By Katia D'Hulster, Geof Mortlock and Owen Nie
The pandemic has severely affected several Pacific Island countries (PICs). In addition to the impact on public health, some of these countries had to grapple with the economic effects of Covid-19 on the tourism sector while dealing with natural disasters and political uncertainty.
In the financial sector, bank asset quality deteriorated rapidly as a result of credit exposures to small and medium-sized enterprises and households. In addition, narrowing interest margins weakened bank and non-bank lender profits.
To help PICs better understand and manage risks and ultimately limit the impact of economic shocks on the region’s financial stability, the World Bank started in early 2020 to monitor financial sector indicators in the region. In a recent report, we provide an assessment of financial stability issues, discuss policy responses so far, and identify key areas in financial supervision that could be improved.
Despite the economic impact of the pandemic and natural disasters, PIC financial systems have remained largely resilient to date. Average bank non-performing loans (NPLs) in PICs edged up only slightly during 2020, and loan-loss provisioning appears to be largely adequate.
As of the fourth quarter of 2020, average NPLs as a share of total bank loan exposures in PICs stood at 3.8 percent, slightly higher than the 3.1 percent observed a year ago. Most PICs have average bank-impaired loans around or below 4 percent.
One jurisdiction with particularly large bank exposure to the tourism sector has seen a marked increase in special mention loans, a forward-looking indicator of bank asset quality, highlighting an important transmission channel of economic shocks to bank balance sheets in the region. This is relevant for all the PICs to varying degrees, given that banks’ credit exposure to the tourism sector is high in many of these countries.
It is likely that loan impairment will increase, particularly as the temporary borrower support arrangements and government financial assistance measures are progressively phased out. It will be important for the supervisory authorities in the region to maintain a close watch on banks’ and non-bank lenders’ asset quality and loan remediation processes in order to assess the full impact of adverse economic shocks on asset quality, bank profits, and capital.
Most banks in the PICs entered the pandemic with strong capital and liquidity buffers. Bank capital ratios are generally very high by international norms, and some banks benefit from strong foreign parentage. Yet, as the pandemic unfolded, profitability has remained generally low.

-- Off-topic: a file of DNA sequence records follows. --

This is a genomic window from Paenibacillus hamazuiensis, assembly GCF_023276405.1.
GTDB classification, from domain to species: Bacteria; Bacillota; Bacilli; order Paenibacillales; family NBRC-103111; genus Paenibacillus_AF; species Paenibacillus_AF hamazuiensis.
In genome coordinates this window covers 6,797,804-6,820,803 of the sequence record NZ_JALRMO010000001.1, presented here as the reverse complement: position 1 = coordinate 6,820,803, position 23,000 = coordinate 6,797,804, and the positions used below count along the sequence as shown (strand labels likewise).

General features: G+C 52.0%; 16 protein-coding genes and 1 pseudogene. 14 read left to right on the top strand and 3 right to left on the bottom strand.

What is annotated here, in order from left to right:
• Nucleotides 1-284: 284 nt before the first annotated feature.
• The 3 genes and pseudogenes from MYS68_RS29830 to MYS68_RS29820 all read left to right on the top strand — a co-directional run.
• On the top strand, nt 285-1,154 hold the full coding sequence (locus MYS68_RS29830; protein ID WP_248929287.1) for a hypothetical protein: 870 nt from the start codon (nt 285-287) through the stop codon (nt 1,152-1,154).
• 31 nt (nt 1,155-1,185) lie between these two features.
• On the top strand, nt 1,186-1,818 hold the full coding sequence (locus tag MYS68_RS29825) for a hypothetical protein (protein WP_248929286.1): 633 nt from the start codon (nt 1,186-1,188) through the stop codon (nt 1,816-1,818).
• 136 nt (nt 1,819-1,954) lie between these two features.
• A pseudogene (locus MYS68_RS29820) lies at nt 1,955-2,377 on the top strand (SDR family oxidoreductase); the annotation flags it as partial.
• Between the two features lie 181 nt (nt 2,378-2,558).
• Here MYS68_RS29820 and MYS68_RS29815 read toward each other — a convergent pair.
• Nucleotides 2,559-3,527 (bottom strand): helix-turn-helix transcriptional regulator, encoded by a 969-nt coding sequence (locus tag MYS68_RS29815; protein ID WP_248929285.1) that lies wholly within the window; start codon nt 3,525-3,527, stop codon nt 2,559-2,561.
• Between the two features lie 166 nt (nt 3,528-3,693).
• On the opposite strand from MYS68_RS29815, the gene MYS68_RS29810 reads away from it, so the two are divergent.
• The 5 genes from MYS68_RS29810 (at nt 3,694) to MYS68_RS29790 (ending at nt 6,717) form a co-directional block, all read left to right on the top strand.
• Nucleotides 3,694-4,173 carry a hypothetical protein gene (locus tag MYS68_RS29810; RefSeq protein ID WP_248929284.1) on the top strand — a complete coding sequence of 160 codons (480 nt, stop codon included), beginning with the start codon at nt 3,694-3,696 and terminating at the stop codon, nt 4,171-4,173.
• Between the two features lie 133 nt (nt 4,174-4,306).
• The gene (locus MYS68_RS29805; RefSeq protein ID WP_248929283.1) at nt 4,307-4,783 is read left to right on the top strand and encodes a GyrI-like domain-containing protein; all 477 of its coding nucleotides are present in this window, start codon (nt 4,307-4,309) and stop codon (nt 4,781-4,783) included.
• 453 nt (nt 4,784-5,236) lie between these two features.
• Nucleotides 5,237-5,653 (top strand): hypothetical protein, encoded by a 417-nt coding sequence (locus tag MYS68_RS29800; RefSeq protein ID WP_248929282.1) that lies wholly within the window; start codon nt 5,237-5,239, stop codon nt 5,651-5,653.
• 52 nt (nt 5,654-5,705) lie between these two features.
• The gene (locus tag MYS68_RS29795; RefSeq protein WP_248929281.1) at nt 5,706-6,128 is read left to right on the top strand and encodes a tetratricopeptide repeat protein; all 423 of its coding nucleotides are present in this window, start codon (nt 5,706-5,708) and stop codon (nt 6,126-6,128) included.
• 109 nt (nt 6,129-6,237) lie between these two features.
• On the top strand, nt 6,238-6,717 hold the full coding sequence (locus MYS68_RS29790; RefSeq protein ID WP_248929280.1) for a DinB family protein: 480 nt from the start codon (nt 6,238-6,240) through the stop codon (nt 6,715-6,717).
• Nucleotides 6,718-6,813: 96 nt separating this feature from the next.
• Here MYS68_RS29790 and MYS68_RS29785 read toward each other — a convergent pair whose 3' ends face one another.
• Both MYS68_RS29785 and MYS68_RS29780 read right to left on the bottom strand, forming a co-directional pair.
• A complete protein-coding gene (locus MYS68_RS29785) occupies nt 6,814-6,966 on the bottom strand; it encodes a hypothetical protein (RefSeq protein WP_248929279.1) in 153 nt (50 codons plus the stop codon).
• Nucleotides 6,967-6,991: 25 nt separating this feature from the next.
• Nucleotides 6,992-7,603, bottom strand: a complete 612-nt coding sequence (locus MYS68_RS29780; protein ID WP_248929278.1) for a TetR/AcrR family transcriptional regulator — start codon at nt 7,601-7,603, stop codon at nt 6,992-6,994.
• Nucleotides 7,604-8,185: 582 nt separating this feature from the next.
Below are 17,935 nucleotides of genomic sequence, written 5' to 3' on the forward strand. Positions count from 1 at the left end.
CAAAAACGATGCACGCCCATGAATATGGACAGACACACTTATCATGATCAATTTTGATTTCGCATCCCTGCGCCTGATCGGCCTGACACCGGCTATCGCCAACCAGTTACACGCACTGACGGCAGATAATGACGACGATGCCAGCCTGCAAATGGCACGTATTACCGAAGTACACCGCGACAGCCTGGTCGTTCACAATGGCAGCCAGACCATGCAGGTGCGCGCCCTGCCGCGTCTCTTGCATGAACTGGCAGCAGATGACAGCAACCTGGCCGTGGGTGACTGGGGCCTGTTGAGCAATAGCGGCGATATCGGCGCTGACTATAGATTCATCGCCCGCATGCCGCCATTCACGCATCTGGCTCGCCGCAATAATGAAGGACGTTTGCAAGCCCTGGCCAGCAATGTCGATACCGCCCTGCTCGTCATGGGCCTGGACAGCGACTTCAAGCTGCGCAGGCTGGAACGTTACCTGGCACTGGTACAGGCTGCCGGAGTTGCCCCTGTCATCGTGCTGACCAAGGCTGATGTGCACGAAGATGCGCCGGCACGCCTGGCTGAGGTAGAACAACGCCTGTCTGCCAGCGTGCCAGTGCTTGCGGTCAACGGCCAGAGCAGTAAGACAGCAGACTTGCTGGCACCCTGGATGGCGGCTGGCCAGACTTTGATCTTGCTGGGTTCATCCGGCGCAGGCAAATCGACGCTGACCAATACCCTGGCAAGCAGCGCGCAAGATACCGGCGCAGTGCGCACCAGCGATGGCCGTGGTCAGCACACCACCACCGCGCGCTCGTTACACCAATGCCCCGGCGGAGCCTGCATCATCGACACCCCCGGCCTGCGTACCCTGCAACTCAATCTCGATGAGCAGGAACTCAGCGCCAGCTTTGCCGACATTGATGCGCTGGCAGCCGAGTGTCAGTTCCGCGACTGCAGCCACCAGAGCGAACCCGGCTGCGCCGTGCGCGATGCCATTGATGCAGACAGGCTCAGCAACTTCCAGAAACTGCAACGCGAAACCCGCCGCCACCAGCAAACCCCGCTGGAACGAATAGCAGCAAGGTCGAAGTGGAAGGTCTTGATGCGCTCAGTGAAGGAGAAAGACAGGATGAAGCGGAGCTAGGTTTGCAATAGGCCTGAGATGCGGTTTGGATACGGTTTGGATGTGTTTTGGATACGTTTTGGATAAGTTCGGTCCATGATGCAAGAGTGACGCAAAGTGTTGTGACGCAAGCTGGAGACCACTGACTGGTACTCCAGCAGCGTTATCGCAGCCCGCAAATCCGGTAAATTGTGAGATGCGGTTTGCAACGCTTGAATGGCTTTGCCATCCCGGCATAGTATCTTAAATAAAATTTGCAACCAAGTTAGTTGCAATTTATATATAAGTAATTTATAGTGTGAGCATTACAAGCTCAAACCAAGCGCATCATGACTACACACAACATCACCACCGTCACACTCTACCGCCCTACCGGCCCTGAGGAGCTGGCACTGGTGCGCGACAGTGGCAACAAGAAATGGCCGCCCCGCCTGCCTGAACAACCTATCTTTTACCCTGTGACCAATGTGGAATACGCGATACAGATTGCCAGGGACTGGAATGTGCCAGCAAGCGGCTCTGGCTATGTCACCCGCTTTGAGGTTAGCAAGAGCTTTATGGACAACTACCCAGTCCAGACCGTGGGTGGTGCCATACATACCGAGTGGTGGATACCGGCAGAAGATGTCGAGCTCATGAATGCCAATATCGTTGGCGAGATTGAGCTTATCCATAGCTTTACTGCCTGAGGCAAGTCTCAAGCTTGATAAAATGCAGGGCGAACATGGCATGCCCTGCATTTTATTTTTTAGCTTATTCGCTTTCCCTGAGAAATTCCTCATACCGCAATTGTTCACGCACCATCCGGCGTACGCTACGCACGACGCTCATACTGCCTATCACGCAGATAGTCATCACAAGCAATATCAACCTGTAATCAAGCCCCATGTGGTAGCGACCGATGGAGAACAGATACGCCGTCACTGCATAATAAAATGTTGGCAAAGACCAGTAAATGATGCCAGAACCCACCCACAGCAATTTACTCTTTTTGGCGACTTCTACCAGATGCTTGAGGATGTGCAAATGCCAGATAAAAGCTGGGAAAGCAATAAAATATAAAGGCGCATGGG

Despite the relative resilience of the banking sector in the region, there is potential for financial system pressures to emerge over 2021 and beyond. This is partly because of the delayed recognition of NPLs. The effects of natural disasters in some countries reduced net interest margins, and subdued risk appetite could also come into play.
Another complicating factor is the withdrawal of some foreign banks, such as Westpac Banking Corporation (Westpac), from the region, a trend observed over recent years and expected to accelerate this year. This creates a risk of reduced financial depth and competitiveness in the region and potentially increased risk of instability, as the banking sector becomes more concentrated.
As the pandemic-induced economic shocks continue to influence the Pacific Islands, supervisory authorities should consider providing additional guidance to lenders on asset classification and provisioning, strengthening supervisory surveillance of lenders with enhanced off-site monitoring and on-site assessment, and carrying out stress testing.
Assuring that early intervention arrangement, including contingency plans and recovery plans, are in place for dealing with any situations of emerging stress, and domestic coordination of relevant agencies and cross-border cooperation and coordination would also benefit the region.
In addition, a strong legal and institutional framework for insolvency and debtor/creditor rights is critical to support the speed and efficiency of banks’ recoveries and the resolution of distress to minimize economic damage and financial market disruptions. (World Bank)